Kim Kashkashian/Robert Levin: Elegies (ECM New Series 1316)

Elegies

Kim Kashkashian viola
Robert Levin piano
Recorded 1984 in New York
Engineers: Marc Aubort and Joanna Nickrenz
Produced by Manfred Eicher

Kim Kashkashian is easily one of the finest violists to ever place her bow on the instrument. She shines just as effervescently in the company of an orchestra as she does solo or here alongside Robert Levin, a trusty accompanist with whom she shares a palpable musical bond, and puts the range of her talents on full display in this fine chamber program of mostly rarities.

Benjamin Britten: Lachrymae: reflections on a song of Dowland (1950)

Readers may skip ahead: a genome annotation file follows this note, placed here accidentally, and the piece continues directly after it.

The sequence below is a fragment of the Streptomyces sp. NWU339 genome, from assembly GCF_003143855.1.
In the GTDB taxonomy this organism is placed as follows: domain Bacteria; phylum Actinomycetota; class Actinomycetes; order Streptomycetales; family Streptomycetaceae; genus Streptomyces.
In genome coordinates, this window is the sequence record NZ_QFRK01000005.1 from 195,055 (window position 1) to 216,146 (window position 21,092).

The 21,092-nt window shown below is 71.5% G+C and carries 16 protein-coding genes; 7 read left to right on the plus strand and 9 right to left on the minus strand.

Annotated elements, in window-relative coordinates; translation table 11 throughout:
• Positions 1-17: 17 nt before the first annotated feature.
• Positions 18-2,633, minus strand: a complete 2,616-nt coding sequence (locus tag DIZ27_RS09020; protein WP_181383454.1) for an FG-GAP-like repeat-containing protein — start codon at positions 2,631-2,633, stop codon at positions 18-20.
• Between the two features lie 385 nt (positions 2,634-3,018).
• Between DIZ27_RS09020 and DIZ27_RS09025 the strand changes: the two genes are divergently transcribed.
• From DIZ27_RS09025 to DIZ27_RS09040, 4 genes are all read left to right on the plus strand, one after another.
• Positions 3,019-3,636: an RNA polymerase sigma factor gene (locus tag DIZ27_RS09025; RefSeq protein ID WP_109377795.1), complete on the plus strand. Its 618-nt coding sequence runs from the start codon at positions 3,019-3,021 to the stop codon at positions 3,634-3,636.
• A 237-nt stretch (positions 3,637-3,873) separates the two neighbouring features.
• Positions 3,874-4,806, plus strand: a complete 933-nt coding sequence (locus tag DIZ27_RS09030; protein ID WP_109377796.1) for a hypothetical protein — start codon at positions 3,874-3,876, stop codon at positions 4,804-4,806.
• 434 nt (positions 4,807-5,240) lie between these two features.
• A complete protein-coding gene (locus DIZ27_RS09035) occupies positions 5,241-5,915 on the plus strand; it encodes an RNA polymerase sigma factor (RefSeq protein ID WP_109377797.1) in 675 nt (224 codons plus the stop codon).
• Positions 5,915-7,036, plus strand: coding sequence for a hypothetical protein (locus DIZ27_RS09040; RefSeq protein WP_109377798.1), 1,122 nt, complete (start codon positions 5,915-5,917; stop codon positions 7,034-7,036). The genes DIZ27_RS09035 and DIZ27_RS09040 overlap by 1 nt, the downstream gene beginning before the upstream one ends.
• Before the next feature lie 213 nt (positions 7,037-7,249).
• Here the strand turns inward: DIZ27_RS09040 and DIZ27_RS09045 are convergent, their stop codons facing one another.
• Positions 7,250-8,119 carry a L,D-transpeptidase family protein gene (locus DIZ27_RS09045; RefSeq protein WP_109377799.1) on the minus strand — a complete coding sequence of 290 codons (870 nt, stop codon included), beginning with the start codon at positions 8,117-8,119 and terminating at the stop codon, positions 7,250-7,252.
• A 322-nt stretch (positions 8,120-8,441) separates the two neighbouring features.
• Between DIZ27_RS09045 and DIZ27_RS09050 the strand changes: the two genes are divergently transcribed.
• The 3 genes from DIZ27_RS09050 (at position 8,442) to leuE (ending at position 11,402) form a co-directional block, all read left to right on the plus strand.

As the title suggests, Lachrymae is built around the merest skeleton of quotations. One doesn’t go into this piece expecting a recognizable motif. Rather, one wanders a dense exegesis of thematic material that splits the narrative into unspoken “reflections.” The only way in which these voices are renderable is through a music born in obscurity, like a film transitioning from blur to discernible image. This emergence from a darker history does little to foreshadow the drama that follows. An early pizzicato passage glitters with poignant resonance and the occasional touch of vibrato. At moments, Kashkashian and Levin fall into unison, only to scamper off again into the shadows. Kashkashian draws out a mosaic of double stops as Levin sprinkles her playing with suitable adornments. This leads to an eruption of emotion that seeks resolution through the sharpening of its own agitation. In its quieter passages, the music evokes a mouse running skittishly through hollow walls. At 14 minutes, Lachrymae is much to absorb in a single movement. Still, the fervor of the performance of this finely nuanced masterpiece is a revelation. In the hands of these competent musicians it is given its fullest possible breadth, so that the end leaves us wanting more.